Brexit – What, When And Why?

This blog post is the first in an on-going series of blogs and articles by Dashboard Insights on the implications to the automotive industry of the June 23, 2016 referendum decision in the United Kingdom ("UK") to exit the European Union ("EU"). This first blog will reprise briefly developments leading to the Brexit vote, the process that now appears likely to unfold and the implications as the UK changes its relationship with the EU. Suffice to say, there has long been growing political, social, cultural and economic restiveness in the UK about EU policies, rules and membership obligations culminating in the vote to "leave" (despite a more than 20 year battle leading to the UK's joining the EU in 1973).

While the majority vote to leave was very, very narrow and while many voters explained their vote to "exit" as simply "sending a message" of their generalized dissatisfaction with the status quo, the message has been received with significant and widely-reported fall out. The consequences are already being felt across the board exemplified by the plunging value of the UK pound, the uncertain future of non-UK EU nationals working in Britain or through the decisions (whether fundamental, incremental, explicit or unknowing) being made as each day since the Brexit vote passes by business to change strategies and priorities. All these consequences will have costs, whether for better or worse.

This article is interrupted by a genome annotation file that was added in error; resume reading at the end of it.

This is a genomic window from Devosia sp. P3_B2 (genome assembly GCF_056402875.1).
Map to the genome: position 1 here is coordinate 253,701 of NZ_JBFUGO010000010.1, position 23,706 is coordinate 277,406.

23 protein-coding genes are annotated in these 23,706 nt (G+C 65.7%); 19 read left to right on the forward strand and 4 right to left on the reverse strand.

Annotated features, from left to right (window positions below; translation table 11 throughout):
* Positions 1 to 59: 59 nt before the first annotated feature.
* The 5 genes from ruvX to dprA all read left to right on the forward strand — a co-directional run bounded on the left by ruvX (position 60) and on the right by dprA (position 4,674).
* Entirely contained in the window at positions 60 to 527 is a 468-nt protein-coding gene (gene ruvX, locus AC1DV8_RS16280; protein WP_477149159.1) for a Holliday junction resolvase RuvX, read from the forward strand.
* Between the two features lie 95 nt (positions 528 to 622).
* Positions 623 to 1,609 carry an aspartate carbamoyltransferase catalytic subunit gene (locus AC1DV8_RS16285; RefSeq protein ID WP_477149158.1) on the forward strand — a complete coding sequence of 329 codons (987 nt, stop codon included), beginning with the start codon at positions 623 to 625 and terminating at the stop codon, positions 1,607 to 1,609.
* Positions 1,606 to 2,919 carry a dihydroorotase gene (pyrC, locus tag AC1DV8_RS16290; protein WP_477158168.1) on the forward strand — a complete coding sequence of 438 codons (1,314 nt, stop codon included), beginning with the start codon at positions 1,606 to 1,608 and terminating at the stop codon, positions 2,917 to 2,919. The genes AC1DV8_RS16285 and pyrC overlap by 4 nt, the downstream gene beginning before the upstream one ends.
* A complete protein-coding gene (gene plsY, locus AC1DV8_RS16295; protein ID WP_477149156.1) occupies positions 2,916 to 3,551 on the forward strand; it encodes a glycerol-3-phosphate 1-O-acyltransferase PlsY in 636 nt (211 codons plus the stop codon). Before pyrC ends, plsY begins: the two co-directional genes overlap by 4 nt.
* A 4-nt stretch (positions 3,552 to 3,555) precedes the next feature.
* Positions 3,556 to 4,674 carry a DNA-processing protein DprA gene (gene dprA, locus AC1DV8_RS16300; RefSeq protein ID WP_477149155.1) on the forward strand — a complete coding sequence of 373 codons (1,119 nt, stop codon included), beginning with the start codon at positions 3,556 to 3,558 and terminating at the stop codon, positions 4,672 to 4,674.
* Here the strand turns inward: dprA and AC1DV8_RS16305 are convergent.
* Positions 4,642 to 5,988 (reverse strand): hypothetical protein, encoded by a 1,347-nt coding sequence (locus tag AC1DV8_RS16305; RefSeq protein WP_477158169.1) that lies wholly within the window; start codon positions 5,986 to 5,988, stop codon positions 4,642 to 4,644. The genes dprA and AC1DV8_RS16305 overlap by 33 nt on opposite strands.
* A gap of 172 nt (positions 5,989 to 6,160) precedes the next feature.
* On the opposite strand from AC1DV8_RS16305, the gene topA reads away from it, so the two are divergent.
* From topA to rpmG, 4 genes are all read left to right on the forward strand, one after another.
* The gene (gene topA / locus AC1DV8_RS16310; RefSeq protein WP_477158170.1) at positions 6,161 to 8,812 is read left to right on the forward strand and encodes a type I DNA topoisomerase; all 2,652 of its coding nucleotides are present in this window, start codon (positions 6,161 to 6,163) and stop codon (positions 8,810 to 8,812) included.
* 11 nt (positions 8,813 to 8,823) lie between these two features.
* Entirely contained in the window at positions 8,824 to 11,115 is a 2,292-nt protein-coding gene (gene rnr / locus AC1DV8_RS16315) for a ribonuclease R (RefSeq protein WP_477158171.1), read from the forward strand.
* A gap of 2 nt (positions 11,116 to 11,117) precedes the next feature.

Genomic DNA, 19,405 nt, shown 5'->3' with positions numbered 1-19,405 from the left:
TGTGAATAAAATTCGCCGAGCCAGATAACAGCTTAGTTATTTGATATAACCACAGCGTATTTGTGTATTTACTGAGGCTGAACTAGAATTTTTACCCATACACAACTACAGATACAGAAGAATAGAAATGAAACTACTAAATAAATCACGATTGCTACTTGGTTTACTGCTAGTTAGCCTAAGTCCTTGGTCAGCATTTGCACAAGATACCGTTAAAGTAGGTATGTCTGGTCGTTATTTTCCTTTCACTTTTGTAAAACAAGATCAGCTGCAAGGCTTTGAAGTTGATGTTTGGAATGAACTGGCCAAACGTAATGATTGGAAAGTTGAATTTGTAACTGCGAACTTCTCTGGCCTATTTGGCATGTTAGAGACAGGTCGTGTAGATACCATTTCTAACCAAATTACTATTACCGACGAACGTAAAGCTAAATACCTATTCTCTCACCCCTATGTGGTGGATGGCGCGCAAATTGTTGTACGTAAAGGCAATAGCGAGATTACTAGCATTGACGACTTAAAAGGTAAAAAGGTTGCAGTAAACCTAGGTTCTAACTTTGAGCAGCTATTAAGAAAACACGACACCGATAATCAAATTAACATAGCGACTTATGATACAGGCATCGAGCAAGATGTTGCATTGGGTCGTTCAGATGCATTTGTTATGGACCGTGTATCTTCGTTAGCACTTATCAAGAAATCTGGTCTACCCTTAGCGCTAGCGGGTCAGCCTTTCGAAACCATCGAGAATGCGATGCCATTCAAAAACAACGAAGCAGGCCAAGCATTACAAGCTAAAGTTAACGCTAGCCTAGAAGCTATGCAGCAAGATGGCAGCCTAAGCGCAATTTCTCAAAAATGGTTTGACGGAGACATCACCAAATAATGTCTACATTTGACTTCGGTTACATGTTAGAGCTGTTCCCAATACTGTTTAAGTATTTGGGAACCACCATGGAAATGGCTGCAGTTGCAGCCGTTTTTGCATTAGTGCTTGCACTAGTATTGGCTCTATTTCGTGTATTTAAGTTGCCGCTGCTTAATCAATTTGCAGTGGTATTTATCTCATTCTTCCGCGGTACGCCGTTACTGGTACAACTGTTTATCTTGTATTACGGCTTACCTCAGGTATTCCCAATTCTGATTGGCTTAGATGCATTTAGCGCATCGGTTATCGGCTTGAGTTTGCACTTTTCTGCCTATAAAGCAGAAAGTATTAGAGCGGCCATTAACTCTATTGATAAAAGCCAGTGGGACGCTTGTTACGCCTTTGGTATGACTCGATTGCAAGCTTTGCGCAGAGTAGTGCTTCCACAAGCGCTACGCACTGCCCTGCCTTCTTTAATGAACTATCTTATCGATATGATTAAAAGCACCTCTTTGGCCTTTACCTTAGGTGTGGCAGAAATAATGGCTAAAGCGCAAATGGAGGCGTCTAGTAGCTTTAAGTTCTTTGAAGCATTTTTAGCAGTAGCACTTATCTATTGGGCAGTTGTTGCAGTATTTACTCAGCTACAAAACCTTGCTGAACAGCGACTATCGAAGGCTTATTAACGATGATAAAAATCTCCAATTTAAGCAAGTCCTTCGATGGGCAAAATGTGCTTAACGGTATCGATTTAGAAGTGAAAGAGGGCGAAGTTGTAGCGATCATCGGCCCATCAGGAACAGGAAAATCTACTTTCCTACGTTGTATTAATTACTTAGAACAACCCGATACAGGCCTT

Executive Summary

Assuming that the UK does not suddenly wake up from what has becomingly widely viewed as a very bad dream, the near term problem/challenge in the UK and in the EU as a whole is uncertainty. The UK and the EU must, like it or not, negotiate the UK's terms of exit and of its future relationship with the EU pursuant to the increasingly famous Article 50 of the 2009 Treaty of Lisbon. Until the "exit," the UK will remain a member and, theoretically, benefit from and be subject to all of the elements of its current EU member status. However, for example, even if regulatory structures (e.g., direct application of EU law in the UK, competition policy, tariffs/trade and free movement of goods), social policies (e.g. free movement of people) and frameworks in negotiation (e.g., the unitary patent system) remain in place for the present there will be, at a minimum, increasing divergence as people, enterprises and countries adjust their respective strategies to the new reality. Whatever the outcome of the exit negotiations and what form the new...

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